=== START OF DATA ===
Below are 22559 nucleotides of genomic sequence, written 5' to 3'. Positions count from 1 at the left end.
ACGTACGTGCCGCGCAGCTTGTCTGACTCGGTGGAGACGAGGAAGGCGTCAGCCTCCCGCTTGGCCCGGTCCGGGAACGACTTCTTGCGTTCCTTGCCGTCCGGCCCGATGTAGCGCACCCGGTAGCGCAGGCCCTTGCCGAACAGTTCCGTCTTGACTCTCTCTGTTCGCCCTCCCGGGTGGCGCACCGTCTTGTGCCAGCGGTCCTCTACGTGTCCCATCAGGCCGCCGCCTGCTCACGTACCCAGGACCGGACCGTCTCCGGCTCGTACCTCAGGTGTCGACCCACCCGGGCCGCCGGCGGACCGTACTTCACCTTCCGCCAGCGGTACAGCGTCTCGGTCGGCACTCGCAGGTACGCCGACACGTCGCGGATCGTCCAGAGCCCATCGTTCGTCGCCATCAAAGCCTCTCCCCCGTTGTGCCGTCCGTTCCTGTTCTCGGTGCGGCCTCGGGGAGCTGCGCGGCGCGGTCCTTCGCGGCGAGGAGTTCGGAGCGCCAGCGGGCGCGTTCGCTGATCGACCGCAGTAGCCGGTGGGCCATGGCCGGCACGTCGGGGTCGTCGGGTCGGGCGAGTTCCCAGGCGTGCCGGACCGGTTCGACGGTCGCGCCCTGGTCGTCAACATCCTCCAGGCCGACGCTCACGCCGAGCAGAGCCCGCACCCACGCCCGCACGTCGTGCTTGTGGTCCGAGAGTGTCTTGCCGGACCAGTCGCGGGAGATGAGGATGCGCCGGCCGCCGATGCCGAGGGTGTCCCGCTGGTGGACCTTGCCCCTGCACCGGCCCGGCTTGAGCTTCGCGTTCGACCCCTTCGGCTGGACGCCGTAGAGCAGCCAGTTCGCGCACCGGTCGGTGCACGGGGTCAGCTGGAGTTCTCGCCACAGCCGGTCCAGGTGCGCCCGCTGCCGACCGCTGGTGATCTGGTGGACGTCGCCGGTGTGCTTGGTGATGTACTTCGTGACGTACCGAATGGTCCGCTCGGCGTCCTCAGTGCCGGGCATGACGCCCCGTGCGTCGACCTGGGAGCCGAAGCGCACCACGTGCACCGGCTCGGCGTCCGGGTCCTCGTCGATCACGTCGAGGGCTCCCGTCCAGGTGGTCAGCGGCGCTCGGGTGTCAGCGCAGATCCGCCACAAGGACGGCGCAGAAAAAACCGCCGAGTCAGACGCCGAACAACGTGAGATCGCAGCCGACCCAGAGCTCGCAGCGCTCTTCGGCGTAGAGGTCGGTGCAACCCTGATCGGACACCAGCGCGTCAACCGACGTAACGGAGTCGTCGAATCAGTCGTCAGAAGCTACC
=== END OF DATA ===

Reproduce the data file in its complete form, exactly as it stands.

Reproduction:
Below are 22559 nucleotides of genomic sequence, written 5' to 3'. Positions count from 1 at the left end.
ACGTACGTGCCGCGCAGCTTGTCTGACTCGGTGGAGACGAGGAAGGCGTCAGCCTCCCGCTTGGCCCGGTCCGGGAACGACTTCTTGCGTTCCTTGCCGTCCGGCCCGATGTAGCGCACCCGGTAGCGCAGGCCCTTGCCGAACAGTTCCGTCTTGACTCTCTCTGTTCGCCCTCCCGGGTGGCGCACCGTCTTGTGCCAGCGGTCCTCTACGTGTCCCATCAGGCCGCCGCCTGCTCACGTACCCAGGACCGGACCGTCTCCGGCTCGTACCTCAGGTGTCGACCCACCCGGGCCGCCGGCGGACCGTACTTCACCTTCCGCCAGCGGTACAGCGTCTCGGTCGGCACTCGCAGGTACGCCGACACGTCGCGGATCGTCCAGAGCCCATCGTTCGTCGCCATCAAAGCCTCTCCCCCGTTGTGCCGTCCGTTCCTGTTCTCGGTGCGGCCTCGGGGAGCTGCGCGGCGCGGTCCTTCGCGGCGAGGAGTTCGGAGCGCCAGCGGGCGCGTTCGCTGATCGACCGCAGTAGCCGGTGGGCCATGGCCGGCACGTCGGGGTCGTCGGGTCGGGCGAGTTCCCAGGCGTGCCGGACCGGTTCGACGGTCGCGCCCTGGTCGTCAACATCCTCCAGGCCGACGCTCACGCCGAGCAGAGCCCGCACCCACGCCCGCACGTCGTGCTTGTGGTCCGAGAGTGTCTTGCCGGACCAGTCGCGGGAGATGAGGATGCGCCGGCCGCCGATGCCGAGGGTGTCCCGCTGGTGGACCTTGCCCCTGCACCGGCCCGGCTTGAGCTTCGCGTTCGACCCCTTCGGCTGGACGCCGTAGAGCAGCCAGTTCGCGCACCGGTCGGTGCACGGGGTCAGCTGGAGTTCTCGCCACAGCCGGTCCAGGTGCGCCCGCTGCCGACCGCTGGTGATCTGGTGGACGTCGCCGGTGTGCTTGGTGATGTACTTCGTGACGTACCGAATGGTCCGCTCGGCGTCCTCAGTGCCGGGCATGACGCCCCGTGCGTCGACCTGGGAGCCGAAGCGCACCACGTGCACCGGCTCGGCGTCCGGGTCCTCGTCGATCACGTCGAGGGCTCCCGTCCAGGTGGTCAGCGGCGCTCGGGTGTCAGCGCAGATCCGCCACAAGGACGGCGCAGAAAAAACCGCCGAGTCAGACGCCGAACAACGTGAGATCGCAGCCGACCCAGAGCTCGCAGCGCTCTTCGGCGTAGAGGTCGGTGCAACCCTGATCGGACACCAGCGCGTCAACCGACGTAACGGAGTCGTCGAATCAGTCGTCAGAAGCTACC